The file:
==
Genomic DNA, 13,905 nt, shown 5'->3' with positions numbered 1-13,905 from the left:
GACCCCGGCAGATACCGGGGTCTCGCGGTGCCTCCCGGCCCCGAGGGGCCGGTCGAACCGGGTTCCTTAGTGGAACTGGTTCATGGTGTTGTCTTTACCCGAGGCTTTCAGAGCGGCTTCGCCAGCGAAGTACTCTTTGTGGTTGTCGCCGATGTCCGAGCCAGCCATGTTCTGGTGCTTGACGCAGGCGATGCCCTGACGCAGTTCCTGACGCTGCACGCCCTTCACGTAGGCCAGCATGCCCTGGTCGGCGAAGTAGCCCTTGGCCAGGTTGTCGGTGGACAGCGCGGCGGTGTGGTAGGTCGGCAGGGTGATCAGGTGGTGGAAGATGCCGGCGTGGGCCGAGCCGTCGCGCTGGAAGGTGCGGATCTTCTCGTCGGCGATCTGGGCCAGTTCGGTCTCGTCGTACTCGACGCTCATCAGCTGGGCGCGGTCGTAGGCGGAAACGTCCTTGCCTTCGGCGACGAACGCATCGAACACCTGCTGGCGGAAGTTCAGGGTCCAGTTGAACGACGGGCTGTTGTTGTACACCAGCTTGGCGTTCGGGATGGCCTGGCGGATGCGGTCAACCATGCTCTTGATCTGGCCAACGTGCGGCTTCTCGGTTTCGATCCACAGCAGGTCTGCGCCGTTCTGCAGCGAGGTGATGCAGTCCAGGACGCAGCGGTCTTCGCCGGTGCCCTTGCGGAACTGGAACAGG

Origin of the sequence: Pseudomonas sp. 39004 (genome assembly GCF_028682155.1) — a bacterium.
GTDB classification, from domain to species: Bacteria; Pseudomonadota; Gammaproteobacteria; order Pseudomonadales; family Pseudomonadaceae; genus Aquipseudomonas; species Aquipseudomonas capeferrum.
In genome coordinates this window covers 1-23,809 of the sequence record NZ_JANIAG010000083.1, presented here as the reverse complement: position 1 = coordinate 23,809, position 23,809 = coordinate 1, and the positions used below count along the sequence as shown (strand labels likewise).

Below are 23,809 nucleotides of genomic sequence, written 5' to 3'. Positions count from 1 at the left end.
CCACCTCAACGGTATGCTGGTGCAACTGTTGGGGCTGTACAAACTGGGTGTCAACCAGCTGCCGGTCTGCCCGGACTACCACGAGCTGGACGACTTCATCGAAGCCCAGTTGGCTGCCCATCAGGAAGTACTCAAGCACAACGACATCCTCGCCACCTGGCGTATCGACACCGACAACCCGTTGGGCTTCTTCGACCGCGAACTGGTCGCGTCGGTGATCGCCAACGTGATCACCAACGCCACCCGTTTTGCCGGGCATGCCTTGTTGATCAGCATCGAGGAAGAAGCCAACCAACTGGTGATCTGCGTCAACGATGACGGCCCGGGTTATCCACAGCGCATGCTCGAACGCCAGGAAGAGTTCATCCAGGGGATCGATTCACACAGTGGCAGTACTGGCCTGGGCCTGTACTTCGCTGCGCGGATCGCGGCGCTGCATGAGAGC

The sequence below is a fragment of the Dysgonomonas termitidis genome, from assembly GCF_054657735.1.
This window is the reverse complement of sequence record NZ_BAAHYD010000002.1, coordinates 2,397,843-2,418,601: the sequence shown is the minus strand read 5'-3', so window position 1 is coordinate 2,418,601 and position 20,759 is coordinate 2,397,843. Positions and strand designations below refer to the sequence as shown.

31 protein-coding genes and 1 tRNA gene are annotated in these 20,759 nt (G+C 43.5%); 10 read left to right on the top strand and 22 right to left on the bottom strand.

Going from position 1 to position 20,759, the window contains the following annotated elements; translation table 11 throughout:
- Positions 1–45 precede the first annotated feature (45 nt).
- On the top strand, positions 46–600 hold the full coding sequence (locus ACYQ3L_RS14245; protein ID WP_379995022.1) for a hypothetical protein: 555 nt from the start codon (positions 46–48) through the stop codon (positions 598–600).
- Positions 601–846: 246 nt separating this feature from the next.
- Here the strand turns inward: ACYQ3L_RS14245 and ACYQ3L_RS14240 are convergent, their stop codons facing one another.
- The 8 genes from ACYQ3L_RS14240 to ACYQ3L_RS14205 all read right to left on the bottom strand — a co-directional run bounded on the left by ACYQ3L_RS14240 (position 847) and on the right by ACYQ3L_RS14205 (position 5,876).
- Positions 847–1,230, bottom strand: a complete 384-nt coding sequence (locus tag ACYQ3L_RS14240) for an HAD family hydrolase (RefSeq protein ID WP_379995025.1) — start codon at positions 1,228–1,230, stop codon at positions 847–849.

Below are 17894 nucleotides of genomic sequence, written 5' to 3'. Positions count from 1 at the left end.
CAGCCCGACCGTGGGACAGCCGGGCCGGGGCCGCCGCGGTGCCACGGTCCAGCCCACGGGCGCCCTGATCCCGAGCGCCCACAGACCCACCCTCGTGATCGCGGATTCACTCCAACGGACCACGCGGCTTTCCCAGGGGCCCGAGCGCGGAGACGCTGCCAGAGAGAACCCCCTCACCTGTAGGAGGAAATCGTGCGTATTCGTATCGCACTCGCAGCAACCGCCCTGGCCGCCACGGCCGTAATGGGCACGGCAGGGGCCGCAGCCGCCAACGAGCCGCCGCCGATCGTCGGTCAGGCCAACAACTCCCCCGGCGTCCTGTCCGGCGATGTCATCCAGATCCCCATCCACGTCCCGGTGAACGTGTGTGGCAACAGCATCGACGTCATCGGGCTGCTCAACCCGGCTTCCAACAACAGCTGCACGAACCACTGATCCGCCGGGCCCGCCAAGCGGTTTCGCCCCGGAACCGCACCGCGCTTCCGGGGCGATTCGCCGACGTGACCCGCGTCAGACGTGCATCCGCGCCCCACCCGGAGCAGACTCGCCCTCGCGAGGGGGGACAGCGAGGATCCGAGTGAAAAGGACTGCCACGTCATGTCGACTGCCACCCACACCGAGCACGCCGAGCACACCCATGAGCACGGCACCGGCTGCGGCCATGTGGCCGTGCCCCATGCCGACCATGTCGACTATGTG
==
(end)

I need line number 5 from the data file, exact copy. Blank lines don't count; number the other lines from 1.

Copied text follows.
In genome coordinates this window covers 1-23,809 of the sequence record NZ_JANIAG010000083.1, presented here as the reverse complement: position 1 = coordinate 23,809, position 23,809 = coordinate 1, and the positions used below count along the sequence as shown (strand labels likewise).